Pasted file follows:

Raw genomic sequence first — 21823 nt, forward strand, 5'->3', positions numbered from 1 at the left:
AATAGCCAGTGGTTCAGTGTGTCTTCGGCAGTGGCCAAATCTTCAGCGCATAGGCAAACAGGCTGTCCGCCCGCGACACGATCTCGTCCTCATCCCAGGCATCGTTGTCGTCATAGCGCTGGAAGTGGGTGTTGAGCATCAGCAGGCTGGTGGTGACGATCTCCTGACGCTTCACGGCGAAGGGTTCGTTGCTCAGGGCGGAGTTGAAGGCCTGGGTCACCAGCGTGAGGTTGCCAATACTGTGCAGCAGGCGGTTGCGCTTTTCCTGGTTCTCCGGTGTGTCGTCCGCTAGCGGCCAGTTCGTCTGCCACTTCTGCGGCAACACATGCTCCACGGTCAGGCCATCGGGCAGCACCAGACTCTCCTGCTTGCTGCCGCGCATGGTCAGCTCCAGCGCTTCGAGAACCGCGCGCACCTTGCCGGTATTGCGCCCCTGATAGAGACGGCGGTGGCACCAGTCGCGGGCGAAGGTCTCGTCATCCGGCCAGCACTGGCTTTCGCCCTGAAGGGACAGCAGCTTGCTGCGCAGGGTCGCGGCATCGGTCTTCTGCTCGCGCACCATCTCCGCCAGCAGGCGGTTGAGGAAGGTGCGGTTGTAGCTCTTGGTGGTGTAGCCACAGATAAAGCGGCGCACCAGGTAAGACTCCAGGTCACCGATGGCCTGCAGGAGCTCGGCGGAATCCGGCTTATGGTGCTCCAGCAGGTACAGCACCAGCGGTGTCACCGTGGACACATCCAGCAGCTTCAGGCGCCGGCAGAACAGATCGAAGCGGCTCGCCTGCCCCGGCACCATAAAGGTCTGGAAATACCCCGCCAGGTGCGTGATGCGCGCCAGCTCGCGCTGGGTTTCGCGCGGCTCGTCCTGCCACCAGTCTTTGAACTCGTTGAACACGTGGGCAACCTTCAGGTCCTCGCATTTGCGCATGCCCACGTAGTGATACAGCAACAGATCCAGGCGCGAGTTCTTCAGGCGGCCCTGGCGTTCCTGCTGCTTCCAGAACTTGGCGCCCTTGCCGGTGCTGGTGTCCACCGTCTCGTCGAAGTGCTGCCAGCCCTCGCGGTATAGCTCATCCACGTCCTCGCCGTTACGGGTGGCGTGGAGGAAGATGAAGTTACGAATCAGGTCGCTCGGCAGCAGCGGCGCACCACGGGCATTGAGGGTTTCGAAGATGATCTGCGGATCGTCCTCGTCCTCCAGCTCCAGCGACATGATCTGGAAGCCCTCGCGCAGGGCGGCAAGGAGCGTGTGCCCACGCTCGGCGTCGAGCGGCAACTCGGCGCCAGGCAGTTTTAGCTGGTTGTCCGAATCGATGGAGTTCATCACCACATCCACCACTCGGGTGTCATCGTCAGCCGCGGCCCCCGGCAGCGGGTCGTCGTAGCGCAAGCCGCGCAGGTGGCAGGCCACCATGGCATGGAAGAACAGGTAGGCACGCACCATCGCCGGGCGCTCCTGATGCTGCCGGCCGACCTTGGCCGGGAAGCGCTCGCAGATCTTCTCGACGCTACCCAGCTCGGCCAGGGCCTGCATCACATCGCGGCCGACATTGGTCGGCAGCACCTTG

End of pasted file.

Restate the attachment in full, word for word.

Raw genomic sequence first — 21823 nt, forward strand, 5'->3', positions numbered from 1 at the left:
AATAGCCAGTGGTTCAGTGTGTCTTCGGCAGTGGCCAAATCTTCAGCGCATAGGCAAACAGGCTGTCCGCCCGCGACACGATCTCGTCCTCATCCCAGGCATCGTTGTCGTCATAGCGCTGGAAGTGGGTGTTGAGCATCAGCAGGCTGGTGGTGACGATCTCCTGACGCTTCACGGCGAAGGGTTCGTTGCTCAGGGCGGAGTTGAAGGCCTGGGTCACCAGCGTGAGGTTGCCAATACTGTGCAGCAGGCGGTTGCGCTTTTCCTGGTTCTCCGGTGTGTCGTCCGCTAGCGGCCAGTTCGTCTGCCACTTCTGCGGCAACACATGCTCCACGGTCAGGCCATCGGGCAGCACCAGACTCTCCTGCTTGCTGCCGCGCATGGTCAGCTCCAGCGCTTCGAGAACCGCGCGCACCTTGCCGGTATTGCGCCCCTGATAGAGACGGCGGTGGCACCAGTCGCGGGCGAAGGTCTCGTCATCCGGCCAGCACTGGCTTTCGCCCTGAAGGGACAGCAGCTTGCTGCGCAGGGTCGCGGCATCGGTCTTCTGCTCGCGCACCATCTCCGCCAGCAGGCGGTTGAGGAAGGTGCGGTTGTAGCTCTTGGTGGTGTAGCCACAGATAAAGCGGCGCACCAGGTAAGACTCCAGGTCACCGATGGCCTGCAGGAGCTCGGCGGAATCCGGCTTATGGTGCTCCAGCAGGTACAGCACCAGCGGTGTCACCGTGGACACATCCAGCAGCTTCAGGCGCCGGCAGAACAGATCGAAGCGGCTCGCCTGCCCCGGCACCATAAAGGTCTGGAAATACCCCGCCAGGTGCGTGATGCGCGCCAGCTCGCGCTGGGTTTCGCGCGGCTCGTCCTGCCACCAGTCTTTGAACTCGTTGAACACGTGGGCAACCTTCAGGTCCTCGCATTTGCGCATGCCCACGTAGTGATACAGCAACAGATCCAGGCGCGAGTTCTTCAGGCGGCCCTGGCGTTCCTGCTGCTTCCAGAACTTGGCGCCCTTGCCGGTGCTGGTGTCCACCGTCTCGTCGAAGTGCTGCCAGCCCTCGCGGTATAGCTCATCCACGTCCTCGCCGTTACGGGTGGCGTGGAGGAAGATGAAGTTACGAATCAGGTCGCTCGGCAGCAGCGGCGCACCACGGGCATTGAGGGTTTCGAAGATGATCTGCGGATCGTCCTCGTCCTCCAGCTCCAGCGACATGATCTGGAAGCCCTCGCGCAGGGCGGCAAGGAGCGTGTGCCCACGCTCGGCGTCGAGCGGCAACTCGGCGCCAGGCAGTTTTAGCTGGTTGTCCGAATCGATGGAGTTCATCACCACATCCACCACTCGGGTGTCATCGTCAGCCGCGGCCCCCGGCAGCGGGTCGTCGTAGCGCAAGCCGCGCAGGTGGCAGGCCACCATGGCATGGAAGAACAGGTAGGCACGCACCATCGCCGGGCGCTCCTGATGCTGCCGGCCGACCTTGGCCGGGAAGCGCTCGCAGATCTTCTCGACGCTACCCAGCTCGGCCAGGGCCTGCATCACATCGCGGCCGACATTGGTCGGCAGCACCTTG